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Faculty of Arts and Social Sciences
Kingston University
Penrhyn Road
Kingston upon Thames
Surrey KT1 2EE

Tel: +44 (0)20 8417 9000

Performing Lives

Date:06 July 2009 to
08 July 2009
Location:Penrhyn Road Campus Kingston University KT1 2EE
Fee:Various registration options

The conference took place at the Penrhyn Road Campus, between 6 and 8 July 2009.

This international conference on 'Performing Lives' followed the inaugural conference of the Centre for Life Narratives, 'The Spirit of the Age', the focus of which was 'Writing Lives' (2007). Our second biennial conference 'Performing Lives' (2009) invited analysis and debate on the relationship between life histories and the ways in which they are embodied and enacted in performance, across a range of cultures and a variety of media: drama, dance, film, TV and video.

The performance of 'real' lives takes many forms. On the one hand, in commercial film and TV the traditional 'biopic' is an enduring favourite; on the other, autobiographical, verbatim and tribunal modes in theatre, docudramas and TV reality programmes, and more experimental approaches to autobiographical and documentary filmmaking, have challenged conventional forms through their emphasis on 'ordinary' lives, their incorporation of multiple perspectives and their interrogation of notions of reality and fiction. In dance, performers' own lives have frequently served as source material for choreographers while the abstract, non-verbal nature of dance provokes alternative approaches to the representation and performance of lives.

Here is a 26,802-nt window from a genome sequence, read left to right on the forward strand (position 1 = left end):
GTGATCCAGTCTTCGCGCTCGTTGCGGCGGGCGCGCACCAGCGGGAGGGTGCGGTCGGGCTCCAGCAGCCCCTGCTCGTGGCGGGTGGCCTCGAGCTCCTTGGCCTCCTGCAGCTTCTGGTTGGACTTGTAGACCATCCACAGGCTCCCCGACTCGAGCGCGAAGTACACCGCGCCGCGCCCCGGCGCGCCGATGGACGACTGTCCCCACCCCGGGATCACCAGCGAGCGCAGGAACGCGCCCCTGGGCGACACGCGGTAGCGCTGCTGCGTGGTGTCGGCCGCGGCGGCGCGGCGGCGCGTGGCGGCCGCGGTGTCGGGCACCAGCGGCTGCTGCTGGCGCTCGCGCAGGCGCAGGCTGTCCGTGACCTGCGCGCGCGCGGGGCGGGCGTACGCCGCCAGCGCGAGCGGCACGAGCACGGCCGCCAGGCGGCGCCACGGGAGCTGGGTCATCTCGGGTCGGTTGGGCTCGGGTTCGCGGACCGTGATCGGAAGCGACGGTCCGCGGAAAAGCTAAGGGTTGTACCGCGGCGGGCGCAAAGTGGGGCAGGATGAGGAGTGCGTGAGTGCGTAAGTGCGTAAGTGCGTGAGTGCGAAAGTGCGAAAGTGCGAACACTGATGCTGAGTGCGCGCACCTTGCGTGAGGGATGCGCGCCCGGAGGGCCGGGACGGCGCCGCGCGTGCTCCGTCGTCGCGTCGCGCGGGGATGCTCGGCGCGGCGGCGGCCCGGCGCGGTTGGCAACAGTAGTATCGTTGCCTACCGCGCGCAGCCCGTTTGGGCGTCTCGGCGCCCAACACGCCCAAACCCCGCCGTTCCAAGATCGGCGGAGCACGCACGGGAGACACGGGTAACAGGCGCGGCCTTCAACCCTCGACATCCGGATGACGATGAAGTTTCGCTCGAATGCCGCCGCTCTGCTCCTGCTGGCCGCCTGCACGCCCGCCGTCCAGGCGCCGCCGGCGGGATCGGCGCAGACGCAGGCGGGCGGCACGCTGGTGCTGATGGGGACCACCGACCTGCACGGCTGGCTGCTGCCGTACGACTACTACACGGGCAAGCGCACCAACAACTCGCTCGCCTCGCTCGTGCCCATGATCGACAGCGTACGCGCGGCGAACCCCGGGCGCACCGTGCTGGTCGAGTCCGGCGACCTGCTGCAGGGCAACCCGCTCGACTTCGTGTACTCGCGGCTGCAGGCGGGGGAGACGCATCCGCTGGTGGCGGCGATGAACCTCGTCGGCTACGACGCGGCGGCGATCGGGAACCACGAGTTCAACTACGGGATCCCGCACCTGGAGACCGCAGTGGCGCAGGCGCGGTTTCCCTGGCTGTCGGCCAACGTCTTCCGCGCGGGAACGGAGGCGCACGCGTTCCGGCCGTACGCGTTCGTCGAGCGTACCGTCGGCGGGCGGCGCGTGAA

Key questions included:

  • WHY LIFE? What do we aim to achieve in performing aspects of our own lives and those of others? What are the pleasures for the spectator/consumer of life narratives? How do the aims of film and TV makers, theatre-makers and dance-makers differ?
  • WHICH LIFE? What kinds of lives do different performance-makers find interesting and why? What is the relationship between the performer and the life performed, particularly in relation to star performances? What are the ideological messages inscribed in life histories in performance?
  • WHOSE LIFE? From whose perspective is the life being told or shown? What questions are raised about authority, authenticity and ownership? What are the moral and ethical implications of performing the lives of others?
  • REAL LIFE? How does the performance of life frame questions about the relationship between reality, fiction and audience? Given the impossibility of representing the whole of a life, what determines the choices made about what elements of a life to perform?

  • Download programme (PDF file)

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Faculty of Arts and Social Sciences
Kingston University
Penrhyn Road
Kingston upon Thames

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